Recently, someone asked me if I was retired. The question flummoxed (a word for William’s list) me somewhat. That’s because I am partially retired. These days I’m receiving Social Security payments as well as withdrawals on my Guidestone account. The IMB made me an Emeritus Missionary, and Mid-America Seminary named me a Professor Emeritus. So, by those measures, I am retired. Yet, I still go on international mission trips, and I still teach some for Mid-America Baptist Seminary. Beyond that, our church has graciously provided me with an office, and I serve in various ways in our church. I know that William Thornton does the same at his church in Georgia. So, I’m “kind of” retired.
The question put to me caused me to think about a broader question—Should a pastor ever retire? Of course, I realize that pastors can become physically and mentally unable to continue in ministry. My own father is 98 years old and lives in a nursing home. He is physically incapable of doing ministry now, and that frustrates him. Other pastors struggle with dementia, and they can no longer function in ministry. Nevertheless, what about those of us who are retirement age and remain sound of mind and body? What can we do in our “golden years”?
Serve as an interim pastor. “Retired” pastors can bless churches while the churches seek a pastor. Some state conventions have Intentional Interim programs that aid troubled churches.
Serve as a supply preacher. All churches need a supply preacher sometimes
Assist your church’s pastor. Most pastors would be grateful for a retired pastor who would assist with visiting the hospital, nursing home, and shut-ins.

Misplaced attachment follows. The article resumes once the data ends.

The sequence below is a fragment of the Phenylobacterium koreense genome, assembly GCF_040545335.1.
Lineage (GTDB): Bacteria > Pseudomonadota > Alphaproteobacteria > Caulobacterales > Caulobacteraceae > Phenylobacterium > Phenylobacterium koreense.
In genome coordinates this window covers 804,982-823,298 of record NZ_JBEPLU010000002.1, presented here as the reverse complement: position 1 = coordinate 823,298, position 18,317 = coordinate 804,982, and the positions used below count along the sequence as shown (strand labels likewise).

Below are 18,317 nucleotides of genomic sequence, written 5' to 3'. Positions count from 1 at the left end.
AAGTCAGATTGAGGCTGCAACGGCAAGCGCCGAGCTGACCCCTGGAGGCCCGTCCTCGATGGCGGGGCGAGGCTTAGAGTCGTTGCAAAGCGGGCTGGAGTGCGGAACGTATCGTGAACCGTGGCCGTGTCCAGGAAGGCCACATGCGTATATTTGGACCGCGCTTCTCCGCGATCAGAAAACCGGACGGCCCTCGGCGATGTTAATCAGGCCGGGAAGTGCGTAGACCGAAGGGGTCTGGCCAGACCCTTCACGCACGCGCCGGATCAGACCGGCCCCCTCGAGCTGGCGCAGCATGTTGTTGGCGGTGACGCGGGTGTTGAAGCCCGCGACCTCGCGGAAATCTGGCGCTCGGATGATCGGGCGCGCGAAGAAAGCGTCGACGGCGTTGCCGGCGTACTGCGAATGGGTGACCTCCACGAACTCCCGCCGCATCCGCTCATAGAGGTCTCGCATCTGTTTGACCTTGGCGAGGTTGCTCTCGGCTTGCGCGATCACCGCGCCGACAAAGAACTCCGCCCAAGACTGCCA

Do nursing home ministry. A retired pastor might volunteer to serve as the chaplain for a nursing home or assisted living facility.
Serve as a police or fire department chaplain. Smaller police and fire departments may not have a chaplain, and they would be grateful to have one.
Serve in Baptist Men’s Disaster Relief. My brother-in-law is active in the Oklahoma Baptist Men’s Disaster Relief Unit. He has encouraged me to become a Disaster Relief chaplain. He told me there is a great need for chaplains.
Mentor young pastors. You might tell your associational leader that you would be willing to mentor one or more new pastors.
Go on mission trips. Home and foreign mission trips provide great opportunities for ministry.
Serve as a short-term volunteer in international or North American missions. Both the IMB have opportunities for retired pastors to serve for a few weeks or a few months.
Serve on associational and state convention committees. When I was a pastor, I avoided such service because I did not have time. I have the time now.
Volunteer at homeless and women’s shelters. When we lived in Memphis, the Calvary Rescue Mission made an appeal for preachers. Inner city ministry centers always need counselors and other volunteers.
Teach a Sunday school class. I have a retired missionary friend who has found fulfillment in teaching a Sunday School class.
My personal conviction is that we pastors should continue to serve the Lord as long as we are able. What do you think? Do you have other suggestions for service during “retirement”?